applicants' family life, protected by Article 8 of the Convention
(art. 8): to the extent that such family life existed, adherence to a
policy restricting immigration was necessary in a democratic society
in the interests of the economic well-being of the country.  In the
same decision he ordered the expulsion of Souad and Souffiane from the

24.     On 13 November 1990 Salah Ahmut, Souad and Souffiane lodged
requests with the Deputy Minister for revision (herziening) of his
decision, reserving the right to state their grounds for so doing at
a later stage.

        On 4 January 1991 the Deputy Minister acknowledged the receipt
of these requests and decided that they should have suspensive effect
with regard to Souad's and Souffiane's expulsion (see paragraph 53

25.     On 18 January Salah Ahmut, Souad and Souffiane filed statements
of their grounds for requesting revision.  They stated that the
Deputy Minister's establishment of the facts had been incorrect; in
support of their position they submitted copies of the documents
mentioned in paragraphs 14 and 17 above.  They also observed that
two of Souad's and Souffiane's brothers, Fouad and Chaouki Dayaf, were
in the Netherlands for study purposes and submitted statements from the
Technical University of Delft to the effect that they had applied for

26.     The Deputy Minister referred the matter to the
Aliens Advisory Board (Adviescomissie voor vreemdelingenzaken -
see paragraph 54 below) for advice on 31 January 1991.

27.     As the Deputy Minister did not decide within three months,
Salah Ahmut, Souad and Souffiane, acting on the legal assumption that
their requests had been refused, lodged an appeal with the
Raad van State on 6 March 1991.  They based their appeal on the grounds
put forward in support of their request for revision, to which the
Deputy Minister had not responded.

        In view of this appeal, the Deputy Minister took no further
action with regard to the request for revision of his original decision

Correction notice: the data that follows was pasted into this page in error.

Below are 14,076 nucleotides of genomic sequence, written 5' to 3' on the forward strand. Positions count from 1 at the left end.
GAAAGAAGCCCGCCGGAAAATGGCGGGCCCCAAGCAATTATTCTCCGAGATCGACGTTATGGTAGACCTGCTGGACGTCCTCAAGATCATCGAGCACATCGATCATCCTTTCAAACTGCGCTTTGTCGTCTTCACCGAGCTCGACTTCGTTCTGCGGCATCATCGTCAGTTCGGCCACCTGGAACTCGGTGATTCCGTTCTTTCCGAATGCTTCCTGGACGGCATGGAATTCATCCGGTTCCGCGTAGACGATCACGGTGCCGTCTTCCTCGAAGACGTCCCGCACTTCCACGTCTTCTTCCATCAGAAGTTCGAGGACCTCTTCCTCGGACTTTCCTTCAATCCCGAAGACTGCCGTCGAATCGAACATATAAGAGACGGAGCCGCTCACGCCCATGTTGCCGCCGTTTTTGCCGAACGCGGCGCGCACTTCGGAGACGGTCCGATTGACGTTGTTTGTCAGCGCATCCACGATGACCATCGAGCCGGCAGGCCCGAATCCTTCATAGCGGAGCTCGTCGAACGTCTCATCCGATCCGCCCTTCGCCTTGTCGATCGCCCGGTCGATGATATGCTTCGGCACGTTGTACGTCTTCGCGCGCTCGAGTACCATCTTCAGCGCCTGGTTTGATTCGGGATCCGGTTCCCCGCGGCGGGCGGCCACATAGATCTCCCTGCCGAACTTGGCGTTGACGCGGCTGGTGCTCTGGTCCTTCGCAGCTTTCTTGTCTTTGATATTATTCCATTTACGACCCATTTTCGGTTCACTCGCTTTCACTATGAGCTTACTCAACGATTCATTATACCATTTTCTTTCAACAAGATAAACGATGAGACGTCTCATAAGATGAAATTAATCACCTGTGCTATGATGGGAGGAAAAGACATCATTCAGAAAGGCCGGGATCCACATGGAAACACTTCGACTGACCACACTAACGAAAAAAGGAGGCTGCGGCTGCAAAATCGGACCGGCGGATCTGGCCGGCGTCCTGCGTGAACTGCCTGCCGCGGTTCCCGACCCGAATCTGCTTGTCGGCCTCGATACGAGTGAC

although he did not withdraw his request to the Advisory Board for

28.     The Aliens Advisory Board held a hearing on 20 March 1991,
during which both Salah Ahmut - as Souffiane's legal representative -
and Souad were heard.  During this hearing it emerged, inter alia, that
Salah Ahmut had two brothers living in Morocco and that Souad had
become pregnant in the Netherlands by a trader who, although he lived
in Morocco, made frequent visits to the country.

        The Aliens Advisory Board submitted its advice to the
Deputy Minister in a document dated the same day.  Not finding it
established that Salah Ahmut had been divorced from Ms F.A., it
concluded that Souad and Souffiane had never belonged to the family
which Salah Ahmut had established in the Netherlands with Ms K.A.
Souad had reached an age at which she no longer needed to be cared for
and she could, if necessary, take care of Souffiane.  To the extent
that Souad and Souffiane needed additional care, this could be
supplied, if not by Salah Ahmut's mother, then at least by Hamid or by
their two uncles.  Salah Ahmut could continue to provide
financial support from the Netherlands if necessary.

        A decision rejecting the applications for a residence permit
would not, in the Board's view, violate Article 8 of the Convention
(art. 8).  Although the bond between Salah Ahmut on the one hand and
Souad and Souffiane on the other amounted to "family life", there would
be no "interference" with it since it could be continued as before.
Moreover, any "interference" could be considered "necessary in a
democratic society" in the interests of the economic well-being of the

29.     On 19 April 1991 the Deputy Minister notified the
Rotterdam police that Salah Ahmut, Souad and Souffiane had filed an
appeal to the Raad van State and that they would be allowed to await
the outcome in the Netherlands.

30.     The Deputy Minister filed statements of defence to the
single-judge Chamber of the Raad van State on 1 October 1991.  His
arguments corresponded to the grounds on which the Advisory Board had
based its advice (see paragraph 28 above).

31.     Following a hearing on 10 August 1992, the single-judge Chamber
of the Raad van State dismissed the appeals by an oral judgment on
24 August.  Its grounds for so doing were essentially those suggested
by the Deputy Minister.  It noted in addition that in its view the
Netherlands were not under a positive obligation to grant Souad or
Souffiane a residence permit, since the latter's interests had to be
balanced against the general interest served by the implementation of
a restrictive immigration policy.

        Its reasoning included the following:

        "[The decision not to admit Souffiane] does not violate
        Article 8 (art. 8) of the European Convention on Human Rights
        and Fundamental Freedoms.  It cannot be said that there is an
        interference with family life [familie- of gezinsleven] as
        Souffiane is not being deprived of residence rights
        [verblijfstitel] which formerly enabled him to carry on his
        family life with the appellant, his father.  Nor can any
        positive obligation incumbent on the respondent to grant him
        residence rights be derived from Article 8 (art. 8), since
        Souffiane's above-described circumstances must be balanced
        against the general interest, which the respondent must uphold,
        which requires the maintenance of a restrictive immigration

32.     Souffiane left the Netherlands on 30 September 1991.  As from
the same date his name was removed from the municipal population